I couldn’t tell you how many times I’ve heard, “Where were you when my baby was little?! I wish I would have known!” in response to my description of what a postpartum doula does. Clearly there is a huge need, but the term “postpartum doula” still has a way to go before it makes its way into the public consciousness. If you want to read about Doulas of Memphis postpartum doulas, you can click here, but I’d like to take a moment to break down the differences between a postpartum doula and some of its alternatives.
Babysitters vs. Postpartum Doulas
While postpartum doulas do occasionally step into a babysitting-type role, babysitting is not one of the primary duties of a postpartum doula. A babysitter is typically hired for temporary or short-term childcare where the parent is either absent, or at home and unavailable. The babysitter’s focus is solely on the care of children, not on household tasks or the well-being of the mother. A postpartum doula’s focus is on caring for and nurturing the mother. Sometimes that includes baby care or looking after older siblings, but not as a general rule and always in the context of the mother’s needs.
Housekeepers vs. Postpartum Doulas
Basic household tasks are well within the postpartum doula’s scope, but they are just that: basic. While a postpartum doula will do your dishes, cycle your laundry, give your counters and sinks a quick wipe-down, and help you deal with that one clutter spot that’s driving you crazy, we do those things because they provide relief for parents. Time normally spent on mundane daily tasks instead becomes time for self care, to connect as a family, and bond with their baby.
Nannies vs. Postpartum Doulas
The job description of a nanny overlaps the most with that of a postpartum doula. Both a nanny and a postpartum doula assist with baby care, sibling care, and do simple tasks that keep a household running. A nanny might even stay overnight and assist with nighttime baby care, but that’s where the similarities stop. Hiring a nanny is a long-term childcare and home management solution, and a nanny may or may not have any kind of certification or credentials.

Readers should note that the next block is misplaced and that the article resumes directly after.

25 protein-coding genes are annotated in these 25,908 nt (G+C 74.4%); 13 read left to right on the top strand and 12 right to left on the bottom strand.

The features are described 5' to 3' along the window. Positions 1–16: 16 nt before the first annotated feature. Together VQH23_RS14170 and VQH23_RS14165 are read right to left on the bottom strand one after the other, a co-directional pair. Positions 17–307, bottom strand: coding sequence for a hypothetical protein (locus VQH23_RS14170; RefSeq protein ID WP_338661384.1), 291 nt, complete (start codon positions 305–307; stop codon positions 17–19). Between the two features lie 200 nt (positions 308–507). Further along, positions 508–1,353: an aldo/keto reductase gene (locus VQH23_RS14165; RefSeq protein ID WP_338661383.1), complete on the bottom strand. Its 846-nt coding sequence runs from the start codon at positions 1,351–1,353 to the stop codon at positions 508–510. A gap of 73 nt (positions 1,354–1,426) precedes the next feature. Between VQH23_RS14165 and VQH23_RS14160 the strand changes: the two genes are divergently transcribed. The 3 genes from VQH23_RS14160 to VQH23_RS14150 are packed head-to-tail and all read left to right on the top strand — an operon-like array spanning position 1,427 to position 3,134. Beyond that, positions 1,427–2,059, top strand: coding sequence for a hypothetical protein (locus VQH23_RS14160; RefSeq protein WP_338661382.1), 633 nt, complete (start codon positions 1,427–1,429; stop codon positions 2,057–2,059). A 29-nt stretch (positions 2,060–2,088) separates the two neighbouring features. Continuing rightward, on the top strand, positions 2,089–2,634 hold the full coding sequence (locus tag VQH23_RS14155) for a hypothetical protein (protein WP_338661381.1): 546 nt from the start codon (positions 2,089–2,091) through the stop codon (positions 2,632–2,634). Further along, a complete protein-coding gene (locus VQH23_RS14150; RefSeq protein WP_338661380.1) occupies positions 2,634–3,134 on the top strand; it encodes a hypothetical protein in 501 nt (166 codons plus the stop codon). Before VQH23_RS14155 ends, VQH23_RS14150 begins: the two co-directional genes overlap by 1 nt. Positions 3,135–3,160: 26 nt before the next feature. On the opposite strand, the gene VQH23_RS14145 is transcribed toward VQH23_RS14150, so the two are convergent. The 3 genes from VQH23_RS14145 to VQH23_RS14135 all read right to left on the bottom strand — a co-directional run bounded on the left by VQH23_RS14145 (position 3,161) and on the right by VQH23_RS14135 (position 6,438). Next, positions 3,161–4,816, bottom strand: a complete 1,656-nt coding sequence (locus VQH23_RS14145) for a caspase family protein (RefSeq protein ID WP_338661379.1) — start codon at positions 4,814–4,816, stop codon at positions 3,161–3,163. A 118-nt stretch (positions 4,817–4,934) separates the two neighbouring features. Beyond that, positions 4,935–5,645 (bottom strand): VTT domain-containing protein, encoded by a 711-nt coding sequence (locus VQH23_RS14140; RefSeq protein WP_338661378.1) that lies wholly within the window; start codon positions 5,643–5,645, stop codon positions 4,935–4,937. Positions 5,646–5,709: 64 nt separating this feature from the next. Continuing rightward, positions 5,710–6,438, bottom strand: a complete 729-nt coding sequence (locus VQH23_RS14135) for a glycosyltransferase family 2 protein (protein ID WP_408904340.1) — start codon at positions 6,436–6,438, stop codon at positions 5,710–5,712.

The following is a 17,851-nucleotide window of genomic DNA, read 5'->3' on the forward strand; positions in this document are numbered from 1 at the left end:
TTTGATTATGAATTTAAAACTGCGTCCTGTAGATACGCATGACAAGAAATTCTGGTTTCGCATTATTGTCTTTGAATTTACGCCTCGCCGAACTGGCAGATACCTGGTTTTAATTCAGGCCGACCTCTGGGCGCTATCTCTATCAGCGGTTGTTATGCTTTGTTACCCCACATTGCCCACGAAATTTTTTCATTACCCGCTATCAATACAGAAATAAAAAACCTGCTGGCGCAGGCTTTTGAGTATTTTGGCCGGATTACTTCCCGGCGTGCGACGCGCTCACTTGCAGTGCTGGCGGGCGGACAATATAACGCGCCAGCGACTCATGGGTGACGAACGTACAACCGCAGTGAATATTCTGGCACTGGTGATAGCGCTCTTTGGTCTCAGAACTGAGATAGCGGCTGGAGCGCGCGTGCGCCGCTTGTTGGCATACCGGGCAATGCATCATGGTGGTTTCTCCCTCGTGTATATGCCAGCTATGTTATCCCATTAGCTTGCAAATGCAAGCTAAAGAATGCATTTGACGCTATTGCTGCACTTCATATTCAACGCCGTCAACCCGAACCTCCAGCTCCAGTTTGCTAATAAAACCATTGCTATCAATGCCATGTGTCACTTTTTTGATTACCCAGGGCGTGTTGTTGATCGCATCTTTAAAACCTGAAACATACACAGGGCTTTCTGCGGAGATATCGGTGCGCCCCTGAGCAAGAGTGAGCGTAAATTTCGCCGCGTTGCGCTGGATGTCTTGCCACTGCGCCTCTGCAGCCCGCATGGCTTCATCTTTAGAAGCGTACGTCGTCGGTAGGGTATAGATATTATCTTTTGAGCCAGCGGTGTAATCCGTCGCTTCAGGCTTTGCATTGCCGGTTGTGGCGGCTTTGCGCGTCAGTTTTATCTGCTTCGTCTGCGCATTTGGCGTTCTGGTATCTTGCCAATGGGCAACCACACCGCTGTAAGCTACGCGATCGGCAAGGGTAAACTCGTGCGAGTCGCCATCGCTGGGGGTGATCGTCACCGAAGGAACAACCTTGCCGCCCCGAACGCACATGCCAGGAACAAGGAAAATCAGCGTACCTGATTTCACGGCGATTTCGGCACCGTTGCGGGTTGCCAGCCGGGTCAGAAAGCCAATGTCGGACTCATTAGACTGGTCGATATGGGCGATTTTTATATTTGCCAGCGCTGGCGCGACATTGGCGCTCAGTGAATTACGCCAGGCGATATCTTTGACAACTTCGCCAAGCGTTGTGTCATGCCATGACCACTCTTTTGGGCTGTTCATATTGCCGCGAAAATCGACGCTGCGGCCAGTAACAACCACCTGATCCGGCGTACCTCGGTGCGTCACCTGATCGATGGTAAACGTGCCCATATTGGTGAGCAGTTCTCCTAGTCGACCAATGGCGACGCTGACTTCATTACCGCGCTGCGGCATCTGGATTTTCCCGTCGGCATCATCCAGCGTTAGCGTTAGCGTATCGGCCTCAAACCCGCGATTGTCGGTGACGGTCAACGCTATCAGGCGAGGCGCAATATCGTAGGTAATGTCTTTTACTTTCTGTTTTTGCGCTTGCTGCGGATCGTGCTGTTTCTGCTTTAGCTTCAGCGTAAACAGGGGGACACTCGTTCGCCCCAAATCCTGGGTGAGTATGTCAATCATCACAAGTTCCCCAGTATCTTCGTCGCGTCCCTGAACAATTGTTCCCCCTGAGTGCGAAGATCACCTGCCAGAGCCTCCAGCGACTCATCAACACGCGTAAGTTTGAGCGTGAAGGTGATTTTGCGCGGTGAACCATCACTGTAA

Doulas of Memphis postpartum doulas are not only well-versed in infant care, but also in what families are going through physically and emotionally during the postpartum period. You can ask your doula questions about postpartum recovery, what’s normal, and what warrants a call to your doctor. Doulas of Memphis postpartum doulas are also trained birth doulas, which provides a framework in which a postpartum client can discuss her birth if she so chooses. Unless she has an outside certification or personal experience, a nanny does not provide breastfeeding assistance. Doulas of Memphis postpartum doulas are trained in assisting mothers with normal breastfeeding and are able to refer clients to additional lactation support if it is needed. Much like a postpartum doula, a night nanny (aka “baby nurse”) takes care of your baby during the night so that you can get the sleep you’ve been craving. The biggest difference is that the nanny is there exclusively for the baby, while the postpartum doula is there for the whole family. Your postpartum doula can take over night-time bottle feeding, or bring your baby to you if you are breastfeeding. She is available to listen, validate, and help if things feel hard, and to answer those new mom questions that may be keeping you up at night. Nannies do form relationships and care about the families they serve, a nanny’s primary concern is not the emotional well-being of the mother. For a postpartum doula, the physical and emotional well-being of the mother is top priority! Those mundane tasks aren’t mundane to us, and we do all of it with a desire to provide you with same the loving, attentive care that you give to your baby.